Further he said that issuance of equity shares may violate principles of co-operation if they carry proportional voting rights. Co-operative societies grant voting rights only to members based on the principle of one member one vote irrespective of shareholding. Even the Vishwanathan Committee (2006), set up by the Reserve Bank to study ways to augment capital of UCBS, recommended issuance of preference and special shares, both of which would be non-voting.
b. Refund of shares
Amended Act prohibits refund of shares to members even if there are no outstanding dues against them. This contravenes provisions contained in certain Co-operative Societies Acts and raises concerns for existing members of co-operative banks whose option to exit by surrendering their share capital will be restricted.
c. Board of Management
RBI insisted all UCB's to form Board of Management before 30th June, 2021. However post B.R.Act amendment, the provisions of section 10-A(2) are made applicable to UCBS, where the eligibility critéria for Board of Directors and expected criteria Board of Management are almost same. Therefore mandating constitution of BOM and creating two power centres in Co operative Banks by the Reserve Bank by issuing circular is now irrelevant.
d. Appointment of Auditors
The 97th Constitutional Amendment which is over and above all Acts, has given power to General Body to appoint Statutory Auditors, while under amended B.R. Act. RBI's approval is required for appointment of Statutory Auditors.
e. Completion of Audit
Under State Act, the Audit should be completed within 6 months after completion of financial year, while under amended B.R.Act, it should be completed within 3 months.
f. Terms of Board of Directors:
Under State Act, the tenure of BoD is 10 years, while under amended B.R. Act it is 8 years.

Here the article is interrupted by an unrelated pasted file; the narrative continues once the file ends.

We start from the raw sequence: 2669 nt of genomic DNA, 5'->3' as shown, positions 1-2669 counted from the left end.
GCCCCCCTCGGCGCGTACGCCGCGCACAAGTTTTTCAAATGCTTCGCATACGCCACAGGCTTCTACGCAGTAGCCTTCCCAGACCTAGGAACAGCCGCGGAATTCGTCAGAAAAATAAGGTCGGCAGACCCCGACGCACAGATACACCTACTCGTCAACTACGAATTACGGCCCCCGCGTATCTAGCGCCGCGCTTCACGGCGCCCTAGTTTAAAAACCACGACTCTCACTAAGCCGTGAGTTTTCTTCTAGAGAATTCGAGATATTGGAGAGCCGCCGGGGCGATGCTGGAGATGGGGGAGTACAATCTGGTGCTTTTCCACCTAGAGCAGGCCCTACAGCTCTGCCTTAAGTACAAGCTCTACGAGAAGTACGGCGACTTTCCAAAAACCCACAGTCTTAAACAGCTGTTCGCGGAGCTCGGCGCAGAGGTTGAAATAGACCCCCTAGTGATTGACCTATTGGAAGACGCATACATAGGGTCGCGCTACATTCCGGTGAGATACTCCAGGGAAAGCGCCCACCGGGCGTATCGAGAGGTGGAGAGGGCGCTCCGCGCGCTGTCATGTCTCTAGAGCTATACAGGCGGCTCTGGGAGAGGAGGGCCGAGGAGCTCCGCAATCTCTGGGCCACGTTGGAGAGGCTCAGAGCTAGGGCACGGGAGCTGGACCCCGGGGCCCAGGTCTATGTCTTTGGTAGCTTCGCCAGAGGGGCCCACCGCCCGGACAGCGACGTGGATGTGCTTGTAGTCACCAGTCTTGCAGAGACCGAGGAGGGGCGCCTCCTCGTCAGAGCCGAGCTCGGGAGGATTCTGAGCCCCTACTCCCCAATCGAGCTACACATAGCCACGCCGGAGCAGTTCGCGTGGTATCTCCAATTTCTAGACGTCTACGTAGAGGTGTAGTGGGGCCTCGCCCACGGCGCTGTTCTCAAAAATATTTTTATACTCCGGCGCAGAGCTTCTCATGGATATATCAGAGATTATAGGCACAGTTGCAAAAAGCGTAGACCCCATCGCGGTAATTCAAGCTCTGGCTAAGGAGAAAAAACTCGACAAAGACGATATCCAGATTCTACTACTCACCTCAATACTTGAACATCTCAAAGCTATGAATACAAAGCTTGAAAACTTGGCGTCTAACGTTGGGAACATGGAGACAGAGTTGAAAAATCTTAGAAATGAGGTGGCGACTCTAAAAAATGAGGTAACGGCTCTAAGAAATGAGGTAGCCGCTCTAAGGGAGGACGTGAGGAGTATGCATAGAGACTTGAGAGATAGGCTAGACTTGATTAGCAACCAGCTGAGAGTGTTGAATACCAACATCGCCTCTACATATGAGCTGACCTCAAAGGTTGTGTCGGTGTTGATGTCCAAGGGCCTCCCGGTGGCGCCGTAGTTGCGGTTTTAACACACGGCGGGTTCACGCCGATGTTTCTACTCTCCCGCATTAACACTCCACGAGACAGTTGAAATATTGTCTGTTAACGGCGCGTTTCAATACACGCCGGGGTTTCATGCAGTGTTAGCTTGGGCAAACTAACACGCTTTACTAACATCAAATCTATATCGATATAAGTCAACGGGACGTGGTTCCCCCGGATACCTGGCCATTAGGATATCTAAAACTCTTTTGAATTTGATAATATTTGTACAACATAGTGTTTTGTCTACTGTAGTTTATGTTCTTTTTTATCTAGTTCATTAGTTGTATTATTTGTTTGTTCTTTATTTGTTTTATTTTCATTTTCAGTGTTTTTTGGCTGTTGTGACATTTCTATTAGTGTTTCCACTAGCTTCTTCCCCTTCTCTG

g. Removal of CEO:
Under State Act, Power lies with BOD to remove CEO, while under amended B.R.Act, RBI's approval is required.
h. Supersession of Board:
Amended section 36AAA deals with supersession of board of co-operative bank which I opine that is in derogation of the powers conferred on the Registrar of Co-operative Societies of the State, who is now merely given a consultative role.
Conflict with co-operative principles:
All UCBS are already under the supervision of the Reserve Bank and inspections of all UCBS are conducted by the Reserve bank at regular intervals. In fact, what will change with the amendment is that the co-operative principles enshrined in the Constitution as regards to the UCBs may be compromised.
The provision under section 12 (1) and (2) of the Act w.r.t. issuance and redemption/return of shares are contradictory with the principles of Co-operation of (i) open membership, where the capital is collected from amongst the members through collective efforts and (ii) democratic control to have only one vote irrespective of the number of shares held by him i.e. One Member One Vote.
The Amended Act also empowers the Reserve Bank to remove and replace any officer or employee. Perhaps this is the first time that the Regulator has been bestowed with such wide administrative powers which may interfere with the day to day working of a Co-operative Bank, and violate the Co-operative Principle-Autonomy and Independence.
While concluding his letter, the NCP reiterated that the aims and objectives of the Amended Act are well-intentioned, and many provisions are necessary. Erring Board and Management must definitely be acted upon strictly and the depositors' interests should be protected, but at the same time it should be ensured that while doing so. the Co-operative Principles laid down in the Constitution are not sacrificed at the altar of over-zealous regulation.